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JPMC TALK HIGHLIGHTS ANXIETY AND PANIC ATTACKS

Oct 06, 2012

​​Todd McPherson (L), a consulting psychologist at JPMC, speaking to the public on eliminating as well as understanding anxiety and panic attacks. Picture: Courtesy of JPMC



RabiatulKamit, Brunei-Muara



THE Jerudong Park Medical Centre (JPMC) yesterday held a talk for the public on eliminating as well as understanding anxiety and panic attacks.



According to Todd McPherson, a consulting psychologist at JMPC, anxiety is the most common psychologically-related problem that people face. "It affects one in five people,"  he stated, adding that awareness on overcoming anxiety is crucial.



"Worrying is a normal function we all do, however when it is interfering in one's life, then it is considered to be problematic anxiety," he said.



Problematic anxiety also applies to excessive worrying that is sometimes accompanied by physiological symptoms, such as muscle tension, rapid heartbeat, difficulty sleeping and trouble breathing. "In many cases, anxiety becomes severe enough to be considered one of the anxiety disorders," said McPherson, who has over a decade of experience in psychotherapy and counselling.



He noted that a large number of people suffer with an "extreme" kind of anxiety that can occur suddenly and without warning, which is accompanied by intense physical symptoms including rapid heartbeat, difficulty breathing and an overwhelming feeling of fear or dread.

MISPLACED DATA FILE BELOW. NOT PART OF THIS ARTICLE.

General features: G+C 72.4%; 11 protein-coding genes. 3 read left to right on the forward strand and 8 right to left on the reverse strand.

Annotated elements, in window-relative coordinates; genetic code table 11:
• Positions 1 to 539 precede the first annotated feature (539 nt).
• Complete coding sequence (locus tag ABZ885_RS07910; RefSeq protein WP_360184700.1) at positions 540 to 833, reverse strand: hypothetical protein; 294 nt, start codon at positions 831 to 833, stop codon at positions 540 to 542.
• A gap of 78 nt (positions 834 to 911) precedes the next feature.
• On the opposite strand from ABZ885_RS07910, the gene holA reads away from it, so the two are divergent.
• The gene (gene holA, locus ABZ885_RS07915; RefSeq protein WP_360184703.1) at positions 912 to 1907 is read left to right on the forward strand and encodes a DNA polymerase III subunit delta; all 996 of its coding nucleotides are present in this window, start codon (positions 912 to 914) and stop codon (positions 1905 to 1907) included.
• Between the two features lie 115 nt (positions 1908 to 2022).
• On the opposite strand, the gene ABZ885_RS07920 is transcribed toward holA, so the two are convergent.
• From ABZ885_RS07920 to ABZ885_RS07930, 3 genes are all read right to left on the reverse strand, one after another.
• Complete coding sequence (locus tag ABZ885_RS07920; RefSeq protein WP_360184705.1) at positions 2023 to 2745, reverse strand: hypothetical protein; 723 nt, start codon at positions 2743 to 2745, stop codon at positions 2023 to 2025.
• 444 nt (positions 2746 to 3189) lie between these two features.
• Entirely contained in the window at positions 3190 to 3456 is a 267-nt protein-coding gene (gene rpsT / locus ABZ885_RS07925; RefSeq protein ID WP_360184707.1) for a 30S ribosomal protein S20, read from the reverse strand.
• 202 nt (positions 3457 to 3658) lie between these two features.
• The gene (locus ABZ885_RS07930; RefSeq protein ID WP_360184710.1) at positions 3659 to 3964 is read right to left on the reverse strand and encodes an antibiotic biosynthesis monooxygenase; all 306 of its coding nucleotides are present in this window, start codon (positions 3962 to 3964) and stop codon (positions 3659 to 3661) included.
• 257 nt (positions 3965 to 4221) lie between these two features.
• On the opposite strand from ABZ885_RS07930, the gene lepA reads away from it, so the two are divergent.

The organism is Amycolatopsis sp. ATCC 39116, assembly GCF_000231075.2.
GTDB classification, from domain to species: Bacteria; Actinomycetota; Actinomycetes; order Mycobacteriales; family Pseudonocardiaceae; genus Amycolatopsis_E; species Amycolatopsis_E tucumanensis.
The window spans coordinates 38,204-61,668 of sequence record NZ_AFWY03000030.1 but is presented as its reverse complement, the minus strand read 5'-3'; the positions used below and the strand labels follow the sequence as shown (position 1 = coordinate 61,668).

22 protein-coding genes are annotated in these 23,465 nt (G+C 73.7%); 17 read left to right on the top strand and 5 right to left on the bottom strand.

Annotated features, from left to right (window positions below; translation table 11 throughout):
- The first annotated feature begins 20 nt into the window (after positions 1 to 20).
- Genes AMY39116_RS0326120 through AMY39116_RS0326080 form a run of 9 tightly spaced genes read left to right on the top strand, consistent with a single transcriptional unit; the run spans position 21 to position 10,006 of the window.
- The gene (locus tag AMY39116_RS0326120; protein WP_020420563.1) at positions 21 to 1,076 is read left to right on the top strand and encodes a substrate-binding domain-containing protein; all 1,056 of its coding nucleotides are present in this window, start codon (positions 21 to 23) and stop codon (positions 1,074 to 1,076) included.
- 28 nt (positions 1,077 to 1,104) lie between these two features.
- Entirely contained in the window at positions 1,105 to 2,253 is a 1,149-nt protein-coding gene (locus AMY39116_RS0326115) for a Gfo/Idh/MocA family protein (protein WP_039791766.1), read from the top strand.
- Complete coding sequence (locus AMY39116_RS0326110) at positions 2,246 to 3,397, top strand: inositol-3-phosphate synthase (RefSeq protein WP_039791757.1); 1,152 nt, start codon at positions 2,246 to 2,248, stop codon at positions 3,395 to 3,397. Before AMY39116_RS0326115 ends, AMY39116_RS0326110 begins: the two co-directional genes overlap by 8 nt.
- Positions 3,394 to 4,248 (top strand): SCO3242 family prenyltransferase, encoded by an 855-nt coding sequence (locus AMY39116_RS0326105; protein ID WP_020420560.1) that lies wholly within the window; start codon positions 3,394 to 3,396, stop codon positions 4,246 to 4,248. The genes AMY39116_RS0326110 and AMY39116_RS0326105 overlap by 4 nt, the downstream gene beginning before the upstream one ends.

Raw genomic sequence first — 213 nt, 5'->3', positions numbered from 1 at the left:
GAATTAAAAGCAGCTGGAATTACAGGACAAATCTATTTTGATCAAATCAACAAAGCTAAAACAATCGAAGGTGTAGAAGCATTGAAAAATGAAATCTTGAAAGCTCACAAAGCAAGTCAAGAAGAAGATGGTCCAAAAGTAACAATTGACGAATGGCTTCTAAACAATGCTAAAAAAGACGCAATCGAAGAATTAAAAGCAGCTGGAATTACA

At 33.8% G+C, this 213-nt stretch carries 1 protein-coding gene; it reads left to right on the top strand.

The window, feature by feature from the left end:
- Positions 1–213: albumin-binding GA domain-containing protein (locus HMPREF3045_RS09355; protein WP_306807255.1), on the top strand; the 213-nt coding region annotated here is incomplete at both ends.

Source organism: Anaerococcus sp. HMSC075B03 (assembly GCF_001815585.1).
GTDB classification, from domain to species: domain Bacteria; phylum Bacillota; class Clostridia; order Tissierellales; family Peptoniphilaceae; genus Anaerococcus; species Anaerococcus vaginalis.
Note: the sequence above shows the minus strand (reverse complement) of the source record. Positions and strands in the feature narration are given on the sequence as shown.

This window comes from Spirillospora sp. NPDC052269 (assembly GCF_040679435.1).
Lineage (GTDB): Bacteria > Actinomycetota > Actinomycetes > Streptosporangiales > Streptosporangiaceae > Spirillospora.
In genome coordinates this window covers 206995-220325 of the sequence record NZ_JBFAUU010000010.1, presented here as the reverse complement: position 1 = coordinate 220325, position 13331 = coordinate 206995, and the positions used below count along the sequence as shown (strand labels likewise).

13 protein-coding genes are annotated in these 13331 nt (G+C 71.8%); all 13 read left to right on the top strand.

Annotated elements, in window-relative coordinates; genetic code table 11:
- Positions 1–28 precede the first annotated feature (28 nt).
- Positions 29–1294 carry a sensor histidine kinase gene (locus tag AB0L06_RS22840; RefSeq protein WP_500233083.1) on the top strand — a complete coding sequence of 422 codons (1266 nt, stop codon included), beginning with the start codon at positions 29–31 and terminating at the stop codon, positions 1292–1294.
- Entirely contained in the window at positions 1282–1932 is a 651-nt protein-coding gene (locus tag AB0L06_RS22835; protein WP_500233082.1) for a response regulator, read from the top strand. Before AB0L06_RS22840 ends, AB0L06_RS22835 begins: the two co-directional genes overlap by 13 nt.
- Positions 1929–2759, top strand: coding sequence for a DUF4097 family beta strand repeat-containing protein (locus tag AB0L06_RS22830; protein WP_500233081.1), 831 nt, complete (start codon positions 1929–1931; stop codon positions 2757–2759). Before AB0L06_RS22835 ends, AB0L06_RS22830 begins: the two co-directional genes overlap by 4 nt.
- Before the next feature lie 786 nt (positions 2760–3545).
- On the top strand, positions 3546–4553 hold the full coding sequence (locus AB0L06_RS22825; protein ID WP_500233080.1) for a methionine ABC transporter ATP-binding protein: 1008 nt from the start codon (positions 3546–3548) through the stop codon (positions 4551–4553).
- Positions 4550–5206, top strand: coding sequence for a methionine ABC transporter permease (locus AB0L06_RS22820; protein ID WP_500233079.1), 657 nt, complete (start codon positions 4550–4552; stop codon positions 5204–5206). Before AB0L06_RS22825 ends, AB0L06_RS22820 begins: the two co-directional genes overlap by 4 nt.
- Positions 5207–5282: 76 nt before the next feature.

"These panic attacks can be quite debilitating and often result in people going to the hospital believing they're having a heart attack or stroke," he said.



He explained that panic attacks, like anxiety, can be treated with Cognitive Behavioural Therapy (CBT), which research has shown to be the most effective way to eliminate anxiety issues.



Medications can be helpful in reducing anxiety symptoms, but do not treat the underlying issues.



During the talk, McPherson also highlighted the the issue of childhood anxiety, which he said often goes unrecognised. "Often, children who are clingy; refuse to go to school; won't sleep or won't sleep alone; have frequent stomachaches or headaches are presumed to be 'difficult' or sick," he said.



However, the speaker pointed out that in many cases they are struggling with anxiety. "It is important for these symptoms to be recognised so children can receive treatment," he said.



The talk, held at JMPC, was organised as part of the organisation's corporate social responsibility program to increase awareness on mental health issues.

 


The Brunei Times

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